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gsr

105 posts

Master Geek


  # 1791013 29-May-2017 11:34
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Wiggum:

 

blackjack17:

 

Geektastic:

 

Fred99:

 

Geektastic:

 

It's not universal. Why should people with kids benefit more than other people who, for reasons of biology, choice or circumstance, do not have kids?

 

 

Because there's a notion that innocent children shouldn't have their futures sabotaged by the impact of living in poverty.

 

 

I prefer the one that says that if you can't feed them, don't breed them.

 

 

 

 

So the solution is to punish the children of poor people until they learn not to have children?

 

 

 

 

 

Also worth noting that they may have been able to afford children when they had them but their circumstances have changed.  

 

 

Well as hard as it sounds, that is natures/evolution's way of dealing with things like this.

 

 

 

 

Poor people have existed for a very long time. People were forced out of their lands, some were slaves, some had to pay unfair taxes to kings, the list is very long. That has nothing to do with natural selection and evolution. It's fine if you have a different values, but you are wrong about that.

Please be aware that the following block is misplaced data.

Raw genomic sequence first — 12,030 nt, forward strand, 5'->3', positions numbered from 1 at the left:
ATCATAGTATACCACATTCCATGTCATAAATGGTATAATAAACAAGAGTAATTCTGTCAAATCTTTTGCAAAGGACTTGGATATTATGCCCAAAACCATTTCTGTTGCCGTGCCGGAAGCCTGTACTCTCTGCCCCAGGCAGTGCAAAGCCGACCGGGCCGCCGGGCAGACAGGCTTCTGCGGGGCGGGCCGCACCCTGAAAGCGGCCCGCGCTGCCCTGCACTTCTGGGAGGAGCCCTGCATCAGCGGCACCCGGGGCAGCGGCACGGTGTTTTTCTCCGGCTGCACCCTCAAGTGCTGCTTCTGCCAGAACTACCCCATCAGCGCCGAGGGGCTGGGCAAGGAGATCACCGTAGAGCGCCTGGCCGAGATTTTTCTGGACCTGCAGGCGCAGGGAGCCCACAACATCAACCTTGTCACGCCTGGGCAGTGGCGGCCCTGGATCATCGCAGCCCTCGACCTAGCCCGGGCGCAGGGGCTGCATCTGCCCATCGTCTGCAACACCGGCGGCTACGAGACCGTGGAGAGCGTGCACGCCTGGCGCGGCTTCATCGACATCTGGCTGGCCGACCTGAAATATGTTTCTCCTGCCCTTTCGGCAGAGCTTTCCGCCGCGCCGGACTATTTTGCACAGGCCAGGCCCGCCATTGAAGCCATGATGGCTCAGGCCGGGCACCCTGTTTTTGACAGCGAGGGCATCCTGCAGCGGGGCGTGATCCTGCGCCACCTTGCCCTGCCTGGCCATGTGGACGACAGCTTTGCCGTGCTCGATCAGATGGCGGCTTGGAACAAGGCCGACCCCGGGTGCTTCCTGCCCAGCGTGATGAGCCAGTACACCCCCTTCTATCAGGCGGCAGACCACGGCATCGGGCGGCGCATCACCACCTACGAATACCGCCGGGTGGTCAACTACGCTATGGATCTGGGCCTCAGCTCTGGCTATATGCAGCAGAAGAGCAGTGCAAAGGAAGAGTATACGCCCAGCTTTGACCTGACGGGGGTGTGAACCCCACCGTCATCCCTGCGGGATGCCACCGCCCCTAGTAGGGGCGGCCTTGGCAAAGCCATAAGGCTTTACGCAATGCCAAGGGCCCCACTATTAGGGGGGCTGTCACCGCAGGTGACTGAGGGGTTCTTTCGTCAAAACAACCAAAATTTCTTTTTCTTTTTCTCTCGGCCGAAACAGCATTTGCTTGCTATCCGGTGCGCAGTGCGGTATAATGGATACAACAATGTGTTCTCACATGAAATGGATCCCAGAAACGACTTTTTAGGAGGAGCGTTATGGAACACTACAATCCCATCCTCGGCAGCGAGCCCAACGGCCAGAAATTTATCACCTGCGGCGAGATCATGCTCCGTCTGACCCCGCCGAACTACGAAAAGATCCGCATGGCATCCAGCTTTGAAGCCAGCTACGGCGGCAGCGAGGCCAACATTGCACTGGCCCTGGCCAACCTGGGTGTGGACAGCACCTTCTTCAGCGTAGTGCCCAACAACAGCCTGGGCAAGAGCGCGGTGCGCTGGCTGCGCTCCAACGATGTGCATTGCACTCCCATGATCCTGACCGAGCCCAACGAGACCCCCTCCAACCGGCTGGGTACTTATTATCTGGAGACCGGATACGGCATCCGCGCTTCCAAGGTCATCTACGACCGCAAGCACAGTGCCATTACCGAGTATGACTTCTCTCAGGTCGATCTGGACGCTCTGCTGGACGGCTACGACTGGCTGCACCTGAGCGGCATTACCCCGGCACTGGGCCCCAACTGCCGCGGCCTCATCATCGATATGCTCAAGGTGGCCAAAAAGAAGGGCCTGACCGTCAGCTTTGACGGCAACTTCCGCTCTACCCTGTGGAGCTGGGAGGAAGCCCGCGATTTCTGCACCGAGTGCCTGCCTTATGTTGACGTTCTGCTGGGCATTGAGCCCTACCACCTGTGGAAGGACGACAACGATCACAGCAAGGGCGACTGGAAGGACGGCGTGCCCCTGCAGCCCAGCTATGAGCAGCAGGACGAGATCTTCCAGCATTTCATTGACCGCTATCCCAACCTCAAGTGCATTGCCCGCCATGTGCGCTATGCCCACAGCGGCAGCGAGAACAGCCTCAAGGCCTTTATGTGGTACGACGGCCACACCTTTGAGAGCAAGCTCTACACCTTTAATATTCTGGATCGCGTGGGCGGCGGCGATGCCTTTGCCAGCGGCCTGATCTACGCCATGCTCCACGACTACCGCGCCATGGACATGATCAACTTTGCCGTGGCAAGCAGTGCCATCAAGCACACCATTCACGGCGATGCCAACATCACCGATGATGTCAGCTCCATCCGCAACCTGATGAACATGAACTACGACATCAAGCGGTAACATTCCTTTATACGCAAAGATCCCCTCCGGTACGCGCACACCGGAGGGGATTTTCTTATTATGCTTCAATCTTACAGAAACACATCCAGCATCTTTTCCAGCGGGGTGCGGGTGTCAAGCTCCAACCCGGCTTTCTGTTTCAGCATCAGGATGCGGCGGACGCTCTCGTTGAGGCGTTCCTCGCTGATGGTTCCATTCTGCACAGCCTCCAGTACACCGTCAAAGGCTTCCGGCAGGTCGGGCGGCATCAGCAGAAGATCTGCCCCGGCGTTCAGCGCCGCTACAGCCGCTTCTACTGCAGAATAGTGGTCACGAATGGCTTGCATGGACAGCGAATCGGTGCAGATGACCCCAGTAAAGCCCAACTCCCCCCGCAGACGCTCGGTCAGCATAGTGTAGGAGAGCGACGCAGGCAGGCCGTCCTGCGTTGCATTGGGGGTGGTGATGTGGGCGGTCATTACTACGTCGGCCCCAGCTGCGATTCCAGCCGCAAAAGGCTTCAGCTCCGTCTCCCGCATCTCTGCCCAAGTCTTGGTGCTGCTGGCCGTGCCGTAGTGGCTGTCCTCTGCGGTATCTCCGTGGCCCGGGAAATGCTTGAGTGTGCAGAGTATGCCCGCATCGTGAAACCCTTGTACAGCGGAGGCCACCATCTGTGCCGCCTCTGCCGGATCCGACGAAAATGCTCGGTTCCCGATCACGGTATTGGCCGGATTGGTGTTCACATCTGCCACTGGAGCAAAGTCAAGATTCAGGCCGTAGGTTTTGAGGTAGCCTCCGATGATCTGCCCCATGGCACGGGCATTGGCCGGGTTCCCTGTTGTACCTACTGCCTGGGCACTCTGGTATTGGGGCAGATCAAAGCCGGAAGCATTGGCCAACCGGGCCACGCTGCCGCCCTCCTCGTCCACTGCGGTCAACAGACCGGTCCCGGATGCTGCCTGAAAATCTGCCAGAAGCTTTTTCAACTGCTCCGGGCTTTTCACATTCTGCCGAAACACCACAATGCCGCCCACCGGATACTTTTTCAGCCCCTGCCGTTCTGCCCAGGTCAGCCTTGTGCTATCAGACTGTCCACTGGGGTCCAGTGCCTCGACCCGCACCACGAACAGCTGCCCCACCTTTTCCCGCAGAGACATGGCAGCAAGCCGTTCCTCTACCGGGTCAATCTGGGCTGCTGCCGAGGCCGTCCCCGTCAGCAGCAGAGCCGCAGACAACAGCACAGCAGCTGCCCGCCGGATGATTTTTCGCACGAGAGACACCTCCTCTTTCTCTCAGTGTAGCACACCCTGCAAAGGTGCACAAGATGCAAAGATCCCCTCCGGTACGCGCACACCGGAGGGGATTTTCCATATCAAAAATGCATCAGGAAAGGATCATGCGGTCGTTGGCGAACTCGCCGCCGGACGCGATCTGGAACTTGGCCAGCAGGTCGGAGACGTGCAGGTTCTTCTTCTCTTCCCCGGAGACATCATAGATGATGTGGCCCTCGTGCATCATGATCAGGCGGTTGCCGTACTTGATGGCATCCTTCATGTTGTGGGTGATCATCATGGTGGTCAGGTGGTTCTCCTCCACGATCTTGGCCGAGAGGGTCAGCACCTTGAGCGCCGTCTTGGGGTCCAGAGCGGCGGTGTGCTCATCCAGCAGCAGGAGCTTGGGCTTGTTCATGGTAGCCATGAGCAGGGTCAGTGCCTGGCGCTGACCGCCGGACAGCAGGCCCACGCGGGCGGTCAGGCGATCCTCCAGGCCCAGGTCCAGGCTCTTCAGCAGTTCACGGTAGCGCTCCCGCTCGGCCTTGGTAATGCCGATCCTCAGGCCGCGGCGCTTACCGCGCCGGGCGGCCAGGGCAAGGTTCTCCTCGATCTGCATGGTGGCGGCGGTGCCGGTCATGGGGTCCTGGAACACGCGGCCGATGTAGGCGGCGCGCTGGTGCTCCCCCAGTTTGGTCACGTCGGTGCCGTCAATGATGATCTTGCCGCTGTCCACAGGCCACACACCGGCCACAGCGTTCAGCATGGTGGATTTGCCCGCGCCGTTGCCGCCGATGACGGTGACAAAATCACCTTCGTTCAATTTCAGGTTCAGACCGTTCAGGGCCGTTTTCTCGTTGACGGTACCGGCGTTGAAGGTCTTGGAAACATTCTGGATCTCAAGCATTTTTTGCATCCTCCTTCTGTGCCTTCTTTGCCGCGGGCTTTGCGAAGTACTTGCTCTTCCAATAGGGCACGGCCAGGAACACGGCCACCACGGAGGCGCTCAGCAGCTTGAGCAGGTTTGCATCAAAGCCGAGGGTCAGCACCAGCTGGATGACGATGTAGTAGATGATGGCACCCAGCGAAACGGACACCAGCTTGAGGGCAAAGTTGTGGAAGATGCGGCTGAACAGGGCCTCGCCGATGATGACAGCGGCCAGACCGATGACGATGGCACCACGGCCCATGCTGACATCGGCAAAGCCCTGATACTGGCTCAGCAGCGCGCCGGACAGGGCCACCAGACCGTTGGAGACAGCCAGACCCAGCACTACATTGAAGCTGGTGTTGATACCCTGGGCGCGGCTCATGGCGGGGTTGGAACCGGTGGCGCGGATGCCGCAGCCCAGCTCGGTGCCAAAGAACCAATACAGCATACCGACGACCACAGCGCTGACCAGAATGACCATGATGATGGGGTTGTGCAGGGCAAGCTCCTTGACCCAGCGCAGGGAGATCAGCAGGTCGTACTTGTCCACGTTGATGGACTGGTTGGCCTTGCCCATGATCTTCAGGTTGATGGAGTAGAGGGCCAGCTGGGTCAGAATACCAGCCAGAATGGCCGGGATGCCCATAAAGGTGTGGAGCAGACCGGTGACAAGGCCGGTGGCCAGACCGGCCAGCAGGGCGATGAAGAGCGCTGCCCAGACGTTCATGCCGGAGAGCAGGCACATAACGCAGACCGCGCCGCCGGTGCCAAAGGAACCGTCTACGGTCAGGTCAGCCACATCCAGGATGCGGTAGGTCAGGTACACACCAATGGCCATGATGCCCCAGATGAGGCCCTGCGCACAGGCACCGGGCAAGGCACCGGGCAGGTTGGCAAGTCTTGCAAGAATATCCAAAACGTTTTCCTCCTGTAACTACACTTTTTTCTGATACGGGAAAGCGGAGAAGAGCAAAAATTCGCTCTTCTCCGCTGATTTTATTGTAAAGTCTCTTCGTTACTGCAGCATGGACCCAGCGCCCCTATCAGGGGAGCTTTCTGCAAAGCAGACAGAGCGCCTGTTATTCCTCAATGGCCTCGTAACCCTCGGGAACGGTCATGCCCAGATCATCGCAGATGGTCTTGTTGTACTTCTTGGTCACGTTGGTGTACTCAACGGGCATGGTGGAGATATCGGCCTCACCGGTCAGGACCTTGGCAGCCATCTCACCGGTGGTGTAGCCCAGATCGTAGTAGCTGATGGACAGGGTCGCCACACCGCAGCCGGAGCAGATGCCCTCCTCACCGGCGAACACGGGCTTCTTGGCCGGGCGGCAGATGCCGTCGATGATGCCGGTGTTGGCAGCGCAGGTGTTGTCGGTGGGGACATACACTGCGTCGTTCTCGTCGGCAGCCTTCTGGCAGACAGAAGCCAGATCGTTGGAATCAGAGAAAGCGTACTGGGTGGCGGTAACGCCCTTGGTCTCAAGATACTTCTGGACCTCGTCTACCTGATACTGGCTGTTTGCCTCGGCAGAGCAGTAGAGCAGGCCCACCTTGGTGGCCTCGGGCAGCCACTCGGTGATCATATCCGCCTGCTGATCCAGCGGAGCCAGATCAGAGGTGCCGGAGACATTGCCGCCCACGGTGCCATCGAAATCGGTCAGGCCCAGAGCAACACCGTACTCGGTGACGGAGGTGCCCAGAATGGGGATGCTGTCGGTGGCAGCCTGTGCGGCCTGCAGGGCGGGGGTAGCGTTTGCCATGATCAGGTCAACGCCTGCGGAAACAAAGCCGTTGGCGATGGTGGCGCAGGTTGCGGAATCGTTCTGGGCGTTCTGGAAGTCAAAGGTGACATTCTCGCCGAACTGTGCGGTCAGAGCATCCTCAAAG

2712 posts

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  # 1791019 29-May-2017 11:45
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Wiggum:

 

Yip pretty sure that molemapping in NZ is covered by my private healthcare.

 

Sure the public system will cover you "once have the big C". But thats too late IMO. Plenty of other examples too.

 

 

I just found out my Southern Cross insurance doesn't cover molemapping.